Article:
Lives are being put at risk and the care of patients disrupted by a spate of hospital incursions from Covid-19 deniers whose online activity is channelling hatred against NHS staff, say healthcare and police chiefs.
In the latest example of a growing trend, a group of people were ejected by security from a Covid-19 ward last week as one of them filmed staff, claimed that the virus was a hoax and demanded that a seriously ill patient be sent home.
In the footage, a man behind the camera remonstrates with a consultant, who tells him that a patient will die if his oxygen tube is removed. When asked about what treatment is being given, the consultant explains that the patient has coronavirus pneumonia affecting both of lungs and is being treated with steroids and antibiotics.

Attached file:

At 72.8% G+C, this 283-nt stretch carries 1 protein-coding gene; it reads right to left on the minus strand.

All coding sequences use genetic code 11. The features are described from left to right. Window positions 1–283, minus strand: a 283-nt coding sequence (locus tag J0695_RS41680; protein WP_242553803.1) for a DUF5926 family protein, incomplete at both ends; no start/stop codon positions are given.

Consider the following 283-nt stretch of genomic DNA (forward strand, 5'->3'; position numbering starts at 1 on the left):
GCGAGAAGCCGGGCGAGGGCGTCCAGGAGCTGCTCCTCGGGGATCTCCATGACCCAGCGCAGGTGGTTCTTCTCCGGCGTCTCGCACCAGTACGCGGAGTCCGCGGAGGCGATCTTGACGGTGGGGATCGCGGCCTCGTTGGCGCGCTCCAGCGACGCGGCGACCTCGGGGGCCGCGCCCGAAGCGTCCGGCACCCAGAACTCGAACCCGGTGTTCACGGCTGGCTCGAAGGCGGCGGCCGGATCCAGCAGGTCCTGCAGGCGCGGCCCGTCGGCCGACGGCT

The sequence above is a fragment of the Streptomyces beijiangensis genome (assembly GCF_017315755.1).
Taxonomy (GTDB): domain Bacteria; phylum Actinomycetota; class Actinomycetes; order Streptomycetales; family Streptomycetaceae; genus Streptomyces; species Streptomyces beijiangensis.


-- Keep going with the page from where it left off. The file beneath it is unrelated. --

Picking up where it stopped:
The man behind the camera says that patient should be brought home and the treatment replaced with vitamin C, vitamin D and zinc, but is told by the consultant: “None of those are proven treatments for coronavirus.”
The Doctors’ Association UK (DAUK), a union representing frontline medics, said it was unacceptable that staff working themselves into the ground to keep patients safe were having to worry about a new threat from Covid deniers and anti-maskers. It said Twitter and Facebook had a responsibility to ensure those breaking into hospitals to film footage were not given a platform.
“Staff are exhausted and are running on fumes. They should not be having to deal with abuse and even death threats on social media,” said Dr Samantha Batt-Rawden, the president of the DAUK.
“Nor should they be worried about turning up for their shift due to crowds of people chanting ‘Covid is a hoax’ outside hospitals full of patients who are sick and dying. This is decimating morale, but worse still, could be obstructing patient care.”
The incident at East Surrey hospital, where police issued fines and warnings and continue to investigate what they described as an “escalation” on social media, comes after the arrests earlier this month of four men allegedly filming inside hospitals in the West Midlands and Worcestershire, and of a woman in Gloucestershire.
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